The student news site of El Camino College

El Camino College The Union

The student news site of El Camino College

El Camino College The Union

The student news site of El Camino College

El Camino College The Union

Delivery apps serve stagnance to businesses

Due to the COVID-19 pandemic and stay-at-home orders across several counties in Southern California, restaurants have transitioned into offering their menus online. Some establishments are doing so for the first time ever.

Many restaurants throughout the country have closed their dining areas and have taken a cut in revenue in taking these measures to ensure the well-being of customers and employees.

However, the deepest cut to the restaurant industry has not been made by the loss of face to face interaction nor the fact that dining areas are inaccessible.

Restaurants have faced a deep cut in revenue from food delivery apps including DoorDash, Grubhub, Postmates and Uber Eats.

In late April, Giussepe Badalamenti, a pizza parlor owner in Illinois, shared an invoice from Grubhub on Facebook detailing the fees the third-party delivery app charged the restaurant for in March. Commission and delivery fees, as well as promotions are taken into account.

In the Facebook post, Badalamenti noted how in almost $1100 worth of orders placed through Grubhub, his business gained less than $400 from the app.

“Stop believing you are supporting your community by ordering from a [third] party delivery company,” Badalamenti said in the post.

Third-party delivery apps are taking advantage of restaurants that are facing an unprecedented obstacle.

I firmly believe that if we want to help our local restaurants, we should place our orders over the phone or on the restaurant’s website, or even order in person, while following proper social distancing and public health guidelines.

Directly ordering will not compromise any of the revenue for the restaurants we want to support. This is the best way we can support local businesses that are facing a tough challenge.

Another unsettling instance of delivery apps exploiting restaurants occurred in early April when Grubhub ran a promotion called “Supper for Support,” in which the app offered customers a $10 discount on orders over $30.

Although this may appear to be a sound idea for consumers, Grubhub was actually contractually obligating restaurants who opted into the promotion to cover the discount, in addition to paying the app its usual commission fees.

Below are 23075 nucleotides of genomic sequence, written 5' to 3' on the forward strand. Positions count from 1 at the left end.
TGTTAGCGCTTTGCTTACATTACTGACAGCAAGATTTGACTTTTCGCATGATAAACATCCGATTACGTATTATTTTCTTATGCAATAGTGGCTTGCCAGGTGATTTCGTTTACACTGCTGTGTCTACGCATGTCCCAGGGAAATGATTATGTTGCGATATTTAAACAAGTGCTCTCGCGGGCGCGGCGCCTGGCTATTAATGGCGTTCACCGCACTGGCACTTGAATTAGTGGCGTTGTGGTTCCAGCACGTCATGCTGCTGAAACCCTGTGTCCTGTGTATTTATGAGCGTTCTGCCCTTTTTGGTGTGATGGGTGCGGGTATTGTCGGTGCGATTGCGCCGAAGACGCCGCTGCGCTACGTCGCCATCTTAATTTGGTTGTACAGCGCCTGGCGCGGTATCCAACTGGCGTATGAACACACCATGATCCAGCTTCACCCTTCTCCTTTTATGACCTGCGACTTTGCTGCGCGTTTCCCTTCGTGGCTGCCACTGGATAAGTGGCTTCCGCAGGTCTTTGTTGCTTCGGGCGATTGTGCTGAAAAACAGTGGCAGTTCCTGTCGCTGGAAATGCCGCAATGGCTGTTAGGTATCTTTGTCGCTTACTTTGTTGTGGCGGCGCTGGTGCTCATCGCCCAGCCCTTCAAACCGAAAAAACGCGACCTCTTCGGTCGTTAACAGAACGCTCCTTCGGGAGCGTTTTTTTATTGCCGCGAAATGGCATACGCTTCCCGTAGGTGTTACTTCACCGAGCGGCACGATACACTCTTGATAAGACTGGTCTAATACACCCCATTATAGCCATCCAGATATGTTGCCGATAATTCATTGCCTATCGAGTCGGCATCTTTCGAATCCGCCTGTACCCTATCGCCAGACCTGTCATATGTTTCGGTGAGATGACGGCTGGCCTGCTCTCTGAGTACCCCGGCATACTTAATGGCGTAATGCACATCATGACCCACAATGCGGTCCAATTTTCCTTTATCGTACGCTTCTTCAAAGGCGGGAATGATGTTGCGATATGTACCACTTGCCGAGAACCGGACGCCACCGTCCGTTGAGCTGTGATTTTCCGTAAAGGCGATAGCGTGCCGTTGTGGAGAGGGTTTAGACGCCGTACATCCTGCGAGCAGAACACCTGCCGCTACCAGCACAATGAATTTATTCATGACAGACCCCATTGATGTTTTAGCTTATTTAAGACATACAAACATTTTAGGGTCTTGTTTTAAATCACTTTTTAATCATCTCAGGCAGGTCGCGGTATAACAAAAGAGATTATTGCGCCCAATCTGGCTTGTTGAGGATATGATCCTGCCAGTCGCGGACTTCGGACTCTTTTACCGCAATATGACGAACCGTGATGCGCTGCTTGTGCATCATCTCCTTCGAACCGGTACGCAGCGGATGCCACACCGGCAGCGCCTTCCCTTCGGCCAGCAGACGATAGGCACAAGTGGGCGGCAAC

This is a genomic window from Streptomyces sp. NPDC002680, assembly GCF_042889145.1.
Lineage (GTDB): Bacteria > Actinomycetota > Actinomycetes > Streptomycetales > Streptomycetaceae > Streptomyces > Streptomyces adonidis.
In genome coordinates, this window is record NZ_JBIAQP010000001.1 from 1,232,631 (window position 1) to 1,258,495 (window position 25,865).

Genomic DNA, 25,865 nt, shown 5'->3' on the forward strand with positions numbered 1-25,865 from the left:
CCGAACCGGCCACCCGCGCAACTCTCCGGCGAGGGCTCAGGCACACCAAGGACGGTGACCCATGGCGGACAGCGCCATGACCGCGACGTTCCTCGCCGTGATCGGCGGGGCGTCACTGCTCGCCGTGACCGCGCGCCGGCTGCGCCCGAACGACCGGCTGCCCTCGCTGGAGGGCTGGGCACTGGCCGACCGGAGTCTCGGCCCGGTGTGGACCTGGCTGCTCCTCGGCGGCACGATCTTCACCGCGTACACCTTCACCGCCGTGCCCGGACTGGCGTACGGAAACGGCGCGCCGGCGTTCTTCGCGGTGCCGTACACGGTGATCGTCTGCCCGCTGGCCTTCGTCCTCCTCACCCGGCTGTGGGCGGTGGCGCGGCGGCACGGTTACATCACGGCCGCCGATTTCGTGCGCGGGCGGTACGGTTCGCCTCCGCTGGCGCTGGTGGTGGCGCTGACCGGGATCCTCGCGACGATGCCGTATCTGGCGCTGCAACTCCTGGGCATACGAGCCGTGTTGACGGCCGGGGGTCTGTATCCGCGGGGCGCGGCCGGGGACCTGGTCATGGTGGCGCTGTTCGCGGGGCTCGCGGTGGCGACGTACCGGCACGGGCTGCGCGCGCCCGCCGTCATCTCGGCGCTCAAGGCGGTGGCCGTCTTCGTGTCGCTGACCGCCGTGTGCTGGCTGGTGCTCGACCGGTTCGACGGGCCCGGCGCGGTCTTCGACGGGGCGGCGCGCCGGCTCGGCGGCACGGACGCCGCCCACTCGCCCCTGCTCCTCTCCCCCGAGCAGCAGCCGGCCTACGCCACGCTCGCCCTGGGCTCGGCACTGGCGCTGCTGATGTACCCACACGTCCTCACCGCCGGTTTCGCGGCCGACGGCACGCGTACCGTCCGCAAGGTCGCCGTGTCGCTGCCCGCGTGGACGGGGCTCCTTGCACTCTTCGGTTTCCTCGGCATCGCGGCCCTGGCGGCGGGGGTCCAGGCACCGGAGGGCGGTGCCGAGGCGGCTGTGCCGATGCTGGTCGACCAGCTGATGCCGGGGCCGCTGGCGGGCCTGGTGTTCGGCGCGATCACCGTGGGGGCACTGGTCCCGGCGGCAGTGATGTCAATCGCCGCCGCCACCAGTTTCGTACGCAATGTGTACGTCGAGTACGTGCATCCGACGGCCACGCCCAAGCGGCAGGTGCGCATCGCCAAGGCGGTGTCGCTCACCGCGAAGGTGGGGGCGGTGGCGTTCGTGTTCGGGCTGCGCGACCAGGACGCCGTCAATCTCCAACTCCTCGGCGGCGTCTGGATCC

Public backlash and criticism forced executives to alleviate businesses that opted into the promotion. A tiny sum of $250 was put into restaurants, covering the discounts of up to 25 orders per each establishment, according to the terms and conditions of the “Support for Supper” promotion.

Once a restaurant expended this money, it was up to the eatery to cover discounts for additional orders during the promotion, yet again.

This dishonorable act is another sign of third-party delivery apps taking advantage of struggling businesses.

Although a federal loan program has been passed to aid small businesses during this pandemic, these same businesses that receive aid will be held accountable for paying back the loan with interest.

Small restaurants, including beloved “hole in the wall” spots and mom and pop places are sure to encounter difficulty in doing so.

“The small guys don’t have negotiating power and the leverage the big guys do but do not want to be forgotten about,” Badalamenti added in a comment on his Facebook post.

Seeing as this has come from a business owner that has been affected by delivery apps, I feel that we as consumers should be making better decisions when we choose to order food.

Even though the acts of Grubhub have gained notoriety and have been the most publicized, we should remain skeptical of other apps like Postmates, Uber Eats and DoorDash, as they are also charging commission fees.

The lesser of two evils does not exist when ordering through any of these apps.

We must support our local businesses and local joints we enjoy grabbing a bite from by ordering directly to our favorite eateries.

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